CHICAGO – If you can remember the 1990s outside of childhood, you are in the glow of middle age, so congratulations. The Brown Paper Box Co. theater ensemble takes us back to those thrilling days of yesteryear with “Spike Heels,” a relationship comedy centering on the co-mingling antics of two couples, with a slight nod toward George Bernard Shaw and the play “Pygmalion” (or its musical counterpart, “My Fair Lady”).
TV Review: Donald Trump Finds Ridiculous Ways to Entertain With ‘The Celebrity Apprentice’
CHICAGO – Who would volunteer to go on national television and be ridiculed and demeaned by not only an egotistical blowhard like Donald Trump but his two children (who, for the record, I like significantly more than dear old dad)? I understand the desire to get back in the public spotlight but at so high a cost?
TV Rating: 3.5/5.0
Only the people desperate for another shot at fame (and a few level-headed folks who honestly thought they could do something for their charity) or a first shot at becoming a household name would jump into this bizarre set-up in which people are asked to do things they have no experience doing (like make sandwiches) and then judged by a man who also has never done the same task. The most bizarre thing about “The Celebrity Apprentice” is the expectation that being a celebrity prepares you for whatever bizarre business task that Mr. Trump can devise. Then again, perhaps Trump knows that most of his “celebrities” will fail. You think?
The Celebrity Apprentice
Photo credit: NBC
That introduction might lead one to believe that I don’t like “The Celebrity Apprentice.” Oh, I do. It’s goofy television at its goofiest. Much like his Presidential aspirations, I can’t tell how seriously Donald Trump takes himself. Does he honestly think that these people are, as he constantly says, some of the most famous and intelligent people in the world? Does he think Adam Carolla is an “internet pioneer”? Does he think Lisa Lampanelli is one of the funniest people in the world? Does he think Cheryl Tiegs is as smart he claims to think? Or is this all one big show? I’m not even sure that he’s not a business version of Andy Kaufman. He can’t be totally for real. Last season, he referred to himself as a ringmaster and his show as the circus. This may be his greatest three-ring yet.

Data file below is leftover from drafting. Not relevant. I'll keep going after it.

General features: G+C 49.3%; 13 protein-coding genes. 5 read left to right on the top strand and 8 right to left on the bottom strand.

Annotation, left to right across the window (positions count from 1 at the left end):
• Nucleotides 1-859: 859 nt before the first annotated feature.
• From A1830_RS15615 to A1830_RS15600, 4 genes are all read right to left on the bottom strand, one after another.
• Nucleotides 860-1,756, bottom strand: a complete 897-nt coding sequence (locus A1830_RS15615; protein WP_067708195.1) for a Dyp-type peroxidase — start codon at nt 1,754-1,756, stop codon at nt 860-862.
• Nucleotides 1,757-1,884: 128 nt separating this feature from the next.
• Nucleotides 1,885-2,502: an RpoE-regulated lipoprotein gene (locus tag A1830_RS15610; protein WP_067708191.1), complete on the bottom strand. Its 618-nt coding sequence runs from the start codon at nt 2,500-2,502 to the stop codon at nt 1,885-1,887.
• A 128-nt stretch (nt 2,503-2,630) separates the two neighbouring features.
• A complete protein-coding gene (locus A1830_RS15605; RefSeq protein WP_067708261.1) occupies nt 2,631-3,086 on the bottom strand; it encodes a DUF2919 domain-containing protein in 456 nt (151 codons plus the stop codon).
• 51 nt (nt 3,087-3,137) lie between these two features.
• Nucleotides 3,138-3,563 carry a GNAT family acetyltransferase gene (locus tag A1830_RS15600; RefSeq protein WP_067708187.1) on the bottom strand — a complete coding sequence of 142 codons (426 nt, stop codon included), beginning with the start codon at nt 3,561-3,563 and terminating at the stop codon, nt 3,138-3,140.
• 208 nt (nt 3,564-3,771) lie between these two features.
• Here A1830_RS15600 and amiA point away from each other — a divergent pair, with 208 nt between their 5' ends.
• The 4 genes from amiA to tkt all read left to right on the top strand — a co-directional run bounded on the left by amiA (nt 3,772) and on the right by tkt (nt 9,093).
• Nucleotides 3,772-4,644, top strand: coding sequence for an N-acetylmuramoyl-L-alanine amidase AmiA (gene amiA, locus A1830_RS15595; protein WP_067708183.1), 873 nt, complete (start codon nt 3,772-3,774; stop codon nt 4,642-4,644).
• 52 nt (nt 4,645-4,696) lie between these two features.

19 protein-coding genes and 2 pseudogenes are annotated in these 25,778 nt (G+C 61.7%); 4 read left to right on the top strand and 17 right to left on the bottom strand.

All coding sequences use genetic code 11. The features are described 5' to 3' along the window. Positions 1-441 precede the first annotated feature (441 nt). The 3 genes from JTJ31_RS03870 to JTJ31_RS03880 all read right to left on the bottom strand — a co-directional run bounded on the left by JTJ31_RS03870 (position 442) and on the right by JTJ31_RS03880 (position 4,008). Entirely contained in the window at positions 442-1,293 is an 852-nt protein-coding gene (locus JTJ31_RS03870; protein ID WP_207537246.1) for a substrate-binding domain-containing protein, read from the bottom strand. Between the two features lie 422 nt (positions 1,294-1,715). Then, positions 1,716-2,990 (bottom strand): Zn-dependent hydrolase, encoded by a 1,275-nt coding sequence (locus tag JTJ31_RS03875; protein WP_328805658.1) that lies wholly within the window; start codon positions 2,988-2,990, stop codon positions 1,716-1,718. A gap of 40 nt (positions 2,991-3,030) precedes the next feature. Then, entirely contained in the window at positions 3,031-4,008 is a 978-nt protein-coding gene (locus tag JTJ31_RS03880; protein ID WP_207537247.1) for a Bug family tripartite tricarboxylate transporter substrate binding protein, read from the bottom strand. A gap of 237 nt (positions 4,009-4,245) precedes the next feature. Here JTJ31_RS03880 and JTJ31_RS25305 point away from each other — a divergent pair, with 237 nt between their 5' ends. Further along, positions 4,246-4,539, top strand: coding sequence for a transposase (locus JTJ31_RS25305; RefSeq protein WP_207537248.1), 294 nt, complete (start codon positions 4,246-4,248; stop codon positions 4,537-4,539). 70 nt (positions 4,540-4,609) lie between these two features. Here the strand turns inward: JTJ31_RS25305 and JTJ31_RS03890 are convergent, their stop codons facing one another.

The Celebrity Apprentice
Photo credit: NBC
Once again, the teams of “celebrities” are divided into men and women who are given two tasks — name your team and pick a project manager. Careful readers will notice that I’ve put “celebrities” in quotes. The first two project managers are Patricia Velasquez and Paul Teutel, Sr. Yes, if you instantly know who those two people are without a Google search, you get a gold star. How about Dayana Mendoza or Aubrey O’Day? (Miss Universe and former member of Danity Kane who refers to herself as “heavily charming.”) Of course, as usual, there are some recognizable faces but they are mostly of the past-their-prime variety like Arsenio Hall, Debbie Gibson, and Dee Snider.
There are also a few comedians looking for a break into a different audience like Carolla, Lampanelli, and Penn Jillette. And it wouldn’t be “Celebrity Apprentice” without a reality star. It’s truly sad when the female team realizes that “Real Housewives of New Jersey” star Terese Giudice is the most recognizable face on their squad. Clay Aiken, Lou Ferrigno, George Takei, Michael Andretti, Tia Carrere, and Victoria Gotti round out this year’s line-up.
In the first episode, the two teams begin with a sandwich shop challenge, in which they have to design sandwiches that they try to sell for $100 apiece (or more) for charity. Velasquez looks like she could be the Marlee Matlin of this season — the person who seems a bit too smart and well-organized for the show. Mendoza, Gillette, and even Lampanelli also prove to have solid heads on their shoulders (and any Howard Stern fan knows that George Takei is no idiot). But the dim bulbs outweigh the bright ones and it’s not long before people are making stupid decisions and just acting goofy. (And they go for a record number of mob jokes in the first episode in relation to Ms. Gotti but I’m not complaining. No, not me. Never.)
But that’s what we’re here for, right? We’re here for recognizable faces making decisions that make us laugh. There’s a hefty dose of manipulation this year as Trump and his producers play up the charity angle more every season, but, for the most part, “The Celebrity Apprentice” is about people who aren’t used to the real world being thrown into a heightened business situation and having their flaws exposed. There are some very entertaining personalities this season — Snider, Aiken, Hall, Takei, Lampanelli, Mendoza, Giudice. More than most years. Does it mean anything to be named “The Celebrity Apprentice”? Probably not. But it sure is fun to watch these people back-stab to get the title. Welcome back to the circus.